I was told that to see some of the most iconic sunsets ever — anywhere — I had to set my compass for Princeville, a picturesque location with cliffside views overlooking the sea. In 1869, the area was named in honor of Prince Kamehameha and had its beginnings in sugarcane, later becoming a cattle ranch and developing today into a remarkable resort community. I had the unique pleasure of sitting on a terrace of the St. Regis Princeville Resort with an impeccable view of Makana mountain (also known as Bali Hai) and experiencing a special event that’s celebrated each evening — toasting the sunset with a Champagne-sabering ritual (popping off the cork with a saber). If ever a Kauai sunset could be made more special, this kind of did it, the cherry on top if you will.

Out of the many activities I indulged in, from horseback riding through areas reminiscent of “Jurassic World” (yes, the movie was filmed there) to hiking up Namolokama Mountain to photograph its cascading waterfalls, my favorite fun pursuit was cycling. Run by Outfitters Kauai, whose claim is “Our business is going downhill,” my ride was indeed downhill for the entire 12 easy, breezy miles (scarcely a car on the road). It took about 45 minutes, sometimes reaching speeds up to 40 mph. I stopped several times to gaze at the green/gray canyons and the sea just beyond. This cycle journey was enlivened by van driver Ka Pono, who also played “sweep,” following the group to make sure no one was left behind.  He told stories of his Samoan ancestors and his having held the title of four-time champion bull rider.  It was all downhill and all terrific fun, I’d do it again in a heartbeat.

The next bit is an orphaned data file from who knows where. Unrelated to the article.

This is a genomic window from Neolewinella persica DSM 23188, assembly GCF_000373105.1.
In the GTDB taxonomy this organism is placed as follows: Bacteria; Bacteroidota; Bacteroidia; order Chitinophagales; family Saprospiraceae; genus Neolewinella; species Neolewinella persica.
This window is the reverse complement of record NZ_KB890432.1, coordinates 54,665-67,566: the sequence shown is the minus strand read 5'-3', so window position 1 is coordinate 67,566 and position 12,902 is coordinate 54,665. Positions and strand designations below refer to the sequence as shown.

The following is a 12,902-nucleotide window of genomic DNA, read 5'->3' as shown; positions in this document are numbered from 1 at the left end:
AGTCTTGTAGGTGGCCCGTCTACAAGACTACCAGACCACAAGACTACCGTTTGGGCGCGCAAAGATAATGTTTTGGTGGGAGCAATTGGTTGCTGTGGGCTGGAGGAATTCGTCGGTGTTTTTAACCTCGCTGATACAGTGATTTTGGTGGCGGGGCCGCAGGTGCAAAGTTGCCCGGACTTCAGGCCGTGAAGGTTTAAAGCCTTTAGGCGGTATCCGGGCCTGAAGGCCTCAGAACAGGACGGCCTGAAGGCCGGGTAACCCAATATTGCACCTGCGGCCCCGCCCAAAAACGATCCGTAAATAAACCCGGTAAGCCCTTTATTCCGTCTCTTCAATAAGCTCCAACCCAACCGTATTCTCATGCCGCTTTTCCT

I took a stroll along the beach and was startled to see, just a few feet from me, a fat gray monk seal, sunning himself.  He was so adorable I wanted to reach out and pet him but not a chance. The Hawaiian monk seal is among the most endangered creatures on earth. Often referred to as “living fossils,” this animal has remained relatively unchanged for more than 15 million years. There are less than 30 of these guys on Kauai and both state and federal laws prohibit touching or harassing them in any way. Another interesting fact: Kauai is relatively insect free. Whether in dense jungle or arid plains — no bugs. Another comforting thought: no snakes. I’m not quite sure why, but knowing this made me happy.

No doubt, Kauai astounds with its physical beauty, its geological drama of cliffs, rivers and waterfalls. Yet by far my deepest experience of the Garden Island was from its ancient legends, its history, its archaeology, and above all, its ubiquitous oral tradition.  The very meaning of the island’s greeting bears this out:  A: Akahai: Kindness, L, Lokahi: Unity, O, Olu’Olu: Pleasing, H, Ha’Aha’A: Humility, A, Ahonui: Patience = Aloha. Hawaiians believe that the spirit of Aloha starts within each of us — that it starts in the heart. 

For more, visit gohawaii.com/kauai.